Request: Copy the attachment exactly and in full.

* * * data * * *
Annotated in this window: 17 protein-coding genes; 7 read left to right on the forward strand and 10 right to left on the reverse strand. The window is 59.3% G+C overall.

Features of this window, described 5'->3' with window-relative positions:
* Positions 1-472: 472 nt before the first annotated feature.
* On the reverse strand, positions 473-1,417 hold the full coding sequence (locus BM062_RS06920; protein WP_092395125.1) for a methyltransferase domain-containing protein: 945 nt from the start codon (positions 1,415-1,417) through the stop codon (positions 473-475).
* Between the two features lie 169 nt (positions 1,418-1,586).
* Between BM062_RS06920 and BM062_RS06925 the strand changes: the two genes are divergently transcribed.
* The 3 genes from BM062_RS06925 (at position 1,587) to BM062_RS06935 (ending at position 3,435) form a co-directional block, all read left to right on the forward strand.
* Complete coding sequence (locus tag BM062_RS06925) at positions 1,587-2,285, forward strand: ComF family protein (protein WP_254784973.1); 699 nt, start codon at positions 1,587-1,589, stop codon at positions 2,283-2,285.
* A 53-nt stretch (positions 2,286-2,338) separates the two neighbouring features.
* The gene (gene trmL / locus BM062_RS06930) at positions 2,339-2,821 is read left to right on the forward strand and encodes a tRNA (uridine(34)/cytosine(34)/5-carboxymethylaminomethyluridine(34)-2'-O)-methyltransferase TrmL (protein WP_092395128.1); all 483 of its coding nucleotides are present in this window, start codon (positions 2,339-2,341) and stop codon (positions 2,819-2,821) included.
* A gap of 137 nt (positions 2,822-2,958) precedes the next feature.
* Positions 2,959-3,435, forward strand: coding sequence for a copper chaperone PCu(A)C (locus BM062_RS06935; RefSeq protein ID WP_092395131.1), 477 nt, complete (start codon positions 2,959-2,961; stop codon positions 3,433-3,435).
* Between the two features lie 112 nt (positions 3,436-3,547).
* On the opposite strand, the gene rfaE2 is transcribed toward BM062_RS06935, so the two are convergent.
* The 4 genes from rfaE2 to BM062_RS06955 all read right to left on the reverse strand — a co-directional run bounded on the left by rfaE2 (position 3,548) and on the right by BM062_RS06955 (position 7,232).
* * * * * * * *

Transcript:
Annotated in this window: 17 protein-coding genes; 7 read left to right on the forward strand and 10 right to left on the reverse strand. The window is 59.3% G+C overall.

Features of this window, described 5'->3' with window-relative positions:
* Positions 1-472: 472 nt before the first annotated feature.
* On the reverse strand, positions 473-1,417 hold the full coding sequence (locus BM062_RS06920; protein WP_092395125.1) for a methyltransferase domain-containing protein: 945 nt from the start codon (positions 1,415-1,417) through the stop codon (positions 473-475).
* Between the two features lie 169 nt (positions 1,418-1,586).
* Between BM062_RS06920 and BM062_RS06925 the strand changes: the two genes are divergently transcribed.
* The 3 genes from BM062_RS06925 (at position 1,587) to BM062_RS06935 (ending at position 3,435) form a co-directional block, all read left to right on the forward strand.
* Complete coding sequence (locus tag BM062_RS06925) at positions 1,587-2,285, forward strand: ComF family protein (protein WP_254784973.1); 699 nt, start codon at positions 1,587-1,589, stop codon at positions 2,283-2,285.
* A 53-nt stretch (positions 2,286-2,338) separates the two neighbouring features.
* The gene (gene trmL / locus BM062_RS06930) at positions 2,339-2,821 is read left to right on the forward strand and encodes a tRNA (uridine(34)/cytosine(34)/5-carboxymethylaminomethyluridine(34)-2'-O)-methyltransferase TrmL (protein WP_092395128.1); all 483 of its coding nucleotides are present in this window, start codon (positions 2,339-2,341) and stop codon (positions 2,819-2,821) included.
* A gap of 137 nt (positions 2,822-2,958) precedes the next feature.
* Positions 2,959-3,435, forward strand: coding sequence for a copper chaperone PCu(A)C (locus BM062_RS06935; RefSeq protein ID WP_092395131.1), 477 nt, complete (start codon positions 2,959-2,961; stop codon positions 3,433-3,435).
* Between the two features lie 112 nt (positions 3,436-3,547).
* On the opposite strand, the gene rfaE2 is transcribed toward BM062_RS06935, so the two are convergent.
* The 4 genes from rfaE2 to BM062_RS06955 all read right to left on the reverse strand — a co-directional run bounded on the left by rfaE2 (position 3,548) and on the right by BM062_RS06955 (position 7,232).